Student D: The second one, I guess, involves an active choice of pushing a person down, which, I guess that person himself would otherwise not have been involved in this situation at all, and so to choose on his behalf, I guess, to ah, to involve him in something he otherwise would have escaped is, I guess, more than what you have in the first case where the three parties, the driver and the two sets of workers are already, I guess, in the situation.

Michael Sandel: But the guy working, the one on the track off to the side, he didn't choose to sacrifice his life anymore than the fat man did, did he?

Student D: That's true, but he was on the tracks and you…

Michael Sandel: This guy was on the bridge. Go ahead. You can come back if you want. Alright, it's a hard question. Alright, you did well. You did very well. It's a hard question. Umm, who else can find a way of reconciling the reaction of the majority in these two cases? Yes?

Student E: Well I guess, umm, in the first case, where you have the one worker and the five. It's a choice between those two, and you have to make a certain choice and people are going to die because of the trolley car, not necessarily because of your direct actions. The trolley car is a runaway thing and you're making a split-second choice, whereas pushing the fat man over is an actual act of murder on your part. You have control over that whereas you may not have control over the trolley car, so I think it's a slightly different situation.

Michael Sandel: Alright, who has a reply? Is that, no, that's good. Who has a way? Who wants to reply? Is that a way out of this?

Student F: Umm, I don't think that's a very good reason because you choose to, it's, either way you have to choose who dies because you either choose to turn and kill the person which is an active conscious thought to turn, or you choose to push the fat man over, which is an active conscious action. So, either way you're making a choice.

Michael Sandel: Do you want to reply?

Student E: Well I'm, I'm not really sure that's the case. It just still seems kind of different, the act of actually pushing someone over onto the tracks and killing him. You are actually killing him yourself.

Michael Sandel: You're pushing him with your own hands.

Student E: You're pushing him and that's different than steering something that is going to cause death into another, you know, it doesn't really sound right saying it now…

Michael Sandel: No, no, it's good.

Student E: when I'm up here.

Michael Sandel: It's good. What's your name?

Student E: Andrew.

Michael Sandel: Andrew. Let me ask you this question Andrew…

Andrew: Yes.

Michael Sandel: Suppose, standing on the bridge next to the fat man, I didn't have to push him, suppose he was standing over a trap door that I could open by turning a steering wheel like that? Would you turn?

Andrew: For, for some reason, that still just seems more wrong. Right? I mean, maybe if you accidentally like leaned into the steering wheel or something like that, but ah, or say that the car is, is hurtling towards a switch that will drop the trap, umm, then I could agree with that.

Michael Sandel: Fair enough. It still seems wrong in a way that is doesn't seem wrong in the first case to turn you say.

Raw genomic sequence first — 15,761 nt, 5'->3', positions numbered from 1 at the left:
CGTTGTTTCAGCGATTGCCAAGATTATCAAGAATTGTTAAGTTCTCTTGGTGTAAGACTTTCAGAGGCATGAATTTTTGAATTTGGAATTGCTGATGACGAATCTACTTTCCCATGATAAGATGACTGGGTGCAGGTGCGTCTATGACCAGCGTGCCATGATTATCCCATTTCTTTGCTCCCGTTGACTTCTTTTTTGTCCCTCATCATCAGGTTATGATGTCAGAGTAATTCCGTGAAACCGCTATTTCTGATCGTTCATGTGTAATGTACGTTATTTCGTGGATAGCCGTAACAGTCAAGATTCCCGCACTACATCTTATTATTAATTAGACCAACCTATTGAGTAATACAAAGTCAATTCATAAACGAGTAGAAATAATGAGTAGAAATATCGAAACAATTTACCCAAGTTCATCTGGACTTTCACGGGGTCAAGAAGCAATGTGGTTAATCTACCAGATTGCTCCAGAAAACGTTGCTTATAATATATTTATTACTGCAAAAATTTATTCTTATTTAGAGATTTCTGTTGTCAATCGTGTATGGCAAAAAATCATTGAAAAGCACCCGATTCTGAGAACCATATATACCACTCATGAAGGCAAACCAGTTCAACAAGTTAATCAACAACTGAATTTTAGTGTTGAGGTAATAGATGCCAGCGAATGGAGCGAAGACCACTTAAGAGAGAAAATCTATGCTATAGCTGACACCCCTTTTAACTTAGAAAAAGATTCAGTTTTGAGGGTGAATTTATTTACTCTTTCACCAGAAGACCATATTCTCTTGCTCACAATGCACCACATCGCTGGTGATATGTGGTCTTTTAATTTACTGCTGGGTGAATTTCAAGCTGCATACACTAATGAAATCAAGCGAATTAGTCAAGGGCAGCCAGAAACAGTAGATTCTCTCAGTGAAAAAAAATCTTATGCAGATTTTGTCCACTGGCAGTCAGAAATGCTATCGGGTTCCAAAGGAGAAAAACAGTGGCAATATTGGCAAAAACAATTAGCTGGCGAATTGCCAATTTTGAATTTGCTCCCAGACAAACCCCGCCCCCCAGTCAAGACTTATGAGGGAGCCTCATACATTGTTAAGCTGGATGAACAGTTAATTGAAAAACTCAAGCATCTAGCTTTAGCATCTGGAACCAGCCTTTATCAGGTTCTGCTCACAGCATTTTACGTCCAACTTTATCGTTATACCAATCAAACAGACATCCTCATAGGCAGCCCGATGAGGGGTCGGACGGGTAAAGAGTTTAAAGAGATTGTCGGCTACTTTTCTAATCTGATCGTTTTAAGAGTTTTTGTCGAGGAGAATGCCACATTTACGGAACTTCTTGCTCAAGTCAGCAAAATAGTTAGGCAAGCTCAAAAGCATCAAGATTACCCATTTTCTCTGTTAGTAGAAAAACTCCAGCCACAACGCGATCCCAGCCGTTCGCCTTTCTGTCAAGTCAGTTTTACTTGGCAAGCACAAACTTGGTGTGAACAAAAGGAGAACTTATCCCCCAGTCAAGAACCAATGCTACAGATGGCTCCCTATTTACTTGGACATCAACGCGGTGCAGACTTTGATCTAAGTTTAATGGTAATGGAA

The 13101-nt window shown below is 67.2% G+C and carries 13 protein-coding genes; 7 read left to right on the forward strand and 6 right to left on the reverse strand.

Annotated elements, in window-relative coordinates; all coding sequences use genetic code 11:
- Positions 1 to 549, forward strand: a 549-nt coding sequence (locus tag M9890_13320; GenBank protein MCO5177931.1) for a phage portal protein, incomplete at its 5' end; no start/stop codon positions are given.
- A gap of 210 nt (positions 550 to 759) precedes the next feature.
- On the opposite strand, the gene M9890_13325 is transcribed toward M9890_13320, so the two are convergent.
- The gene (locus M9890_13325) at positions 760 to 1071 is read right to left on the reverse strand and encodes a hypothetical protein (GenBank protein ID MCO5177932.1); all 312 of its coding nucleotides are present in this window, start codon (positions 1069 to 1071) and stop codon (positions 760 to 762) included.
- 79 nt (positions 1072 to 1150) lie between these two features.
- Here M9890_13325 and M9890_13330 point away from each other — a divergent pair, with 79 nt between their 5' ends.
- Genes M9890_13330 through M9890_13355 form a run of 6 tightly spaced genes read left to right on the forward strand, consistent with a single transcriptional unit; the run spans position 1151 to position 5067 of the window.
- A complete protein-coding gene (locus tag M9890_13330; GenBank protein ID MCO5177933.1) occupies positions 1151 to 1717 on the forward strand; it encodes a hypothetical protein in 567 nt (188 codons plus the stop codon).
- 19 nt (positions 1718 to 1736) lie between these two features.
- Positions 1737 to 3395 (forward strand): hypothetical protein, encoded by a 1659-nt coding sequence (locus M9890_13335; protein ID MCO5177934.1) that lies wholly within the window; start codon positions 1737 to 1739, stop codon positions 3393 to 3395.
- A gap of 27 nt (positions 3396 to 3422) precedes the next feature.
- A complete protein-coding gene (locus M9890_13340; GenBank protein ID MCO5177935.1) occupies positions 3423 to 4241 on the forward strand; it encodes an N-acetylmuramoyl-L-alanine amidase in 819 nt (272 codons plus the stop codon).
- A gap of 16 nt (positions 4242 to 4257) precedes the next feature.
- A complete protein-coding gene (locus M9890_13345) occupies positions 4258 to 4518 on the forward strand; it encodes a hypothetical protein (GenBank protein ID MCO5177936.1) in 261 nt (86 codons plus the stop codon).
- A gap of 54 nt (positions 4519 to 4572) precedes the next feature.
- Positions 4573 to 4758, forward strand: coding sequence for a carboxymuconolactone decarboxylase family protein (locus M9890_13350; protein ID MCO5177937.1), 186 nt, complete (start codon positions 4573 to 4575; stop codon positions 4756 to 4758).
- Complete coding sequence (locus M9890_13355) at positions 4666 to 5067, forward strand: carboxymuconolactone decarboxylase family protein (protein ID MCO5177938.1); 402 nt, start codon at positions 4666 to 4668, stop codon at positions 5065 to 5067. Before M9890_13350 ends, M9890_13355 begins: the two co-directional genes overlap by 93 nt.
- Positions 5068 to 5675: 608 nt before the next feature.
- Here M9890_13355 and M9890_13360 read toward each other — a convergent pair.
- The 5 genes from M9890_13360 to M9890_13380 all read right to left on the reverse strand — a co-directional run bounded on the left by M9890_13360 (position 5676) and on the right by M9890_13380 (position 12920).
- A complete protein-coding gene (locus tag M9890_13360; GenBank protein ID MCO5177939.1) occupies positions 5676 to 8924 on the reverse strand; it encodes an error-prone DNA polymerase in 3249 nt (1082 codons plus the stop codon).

Andrew: And then in another way, I mean, in the first situation, you're involved directly with the situation. In the second one you're an onlooker as well. So you have the choice of becoming involved or not by pushing the fat man.

Michael Sandel: Alright. Let's
let's, let's forget for the moment about this case. That's good. Ah, let's imagine a different case. This time you're a doctor in an emergency room and six patients come to you. Ah, they've been in a terrible trolley car wreck. Five of them sustained moderate injuries, one is severely injured, you could spend all day caring for the one severely injured victim, but in that time the five would die, or you look after the five, restore them to health, but during that time the one severely injured person would die. How many would save the five? Now as the doctor, how many would save the one? Very few people. Just a handful of people. Same reason I assume, one life versus five? Now consider another doctor case, this time you're a transplant surgeon and you have five patients, each in desperate need of an organ transplant in order to survive. One needs a heart, one a lung, one a kidney, one a liver and the fifth a pancreas. And you have no organ donors. You are about to see them die, and then, it occurs to you that in the next room there is a healthy guy who came in for a checkup, and he's… You like that? And he's, he's taking a nap. You could go in very quietly, yank out the five organs, that person would die, but you could save the five. How many would do it? Anyone? How many? Put your hands up if you would do it. Anyone in the balcony?

Student: I would.

Michael Sandel: You would? Be careful, don't lean over too… What, ah, how many wouldn't? Alright. What do you say, speak up in the balcony. You who would yank out the organs, why?

Student G: I'd actually like to explore a slightly alternate possibility of just taking the one of the five who needs an organ who dies first, using their four healthy organs to save the other four.

Michael Sandel: That's a pretty good idea. That's a great idea, except for the fact that you just wrecked the philosophical point.


Related stories
Michael Sandel on Forum
Putting a Price Tag on Life/ How to Measure Pleasure 
Free to Choose/ Who Owns Me?
Michael Sandel on the BBC's Reith Lectures
Michael Sandel is The Public Philosopher on the BBC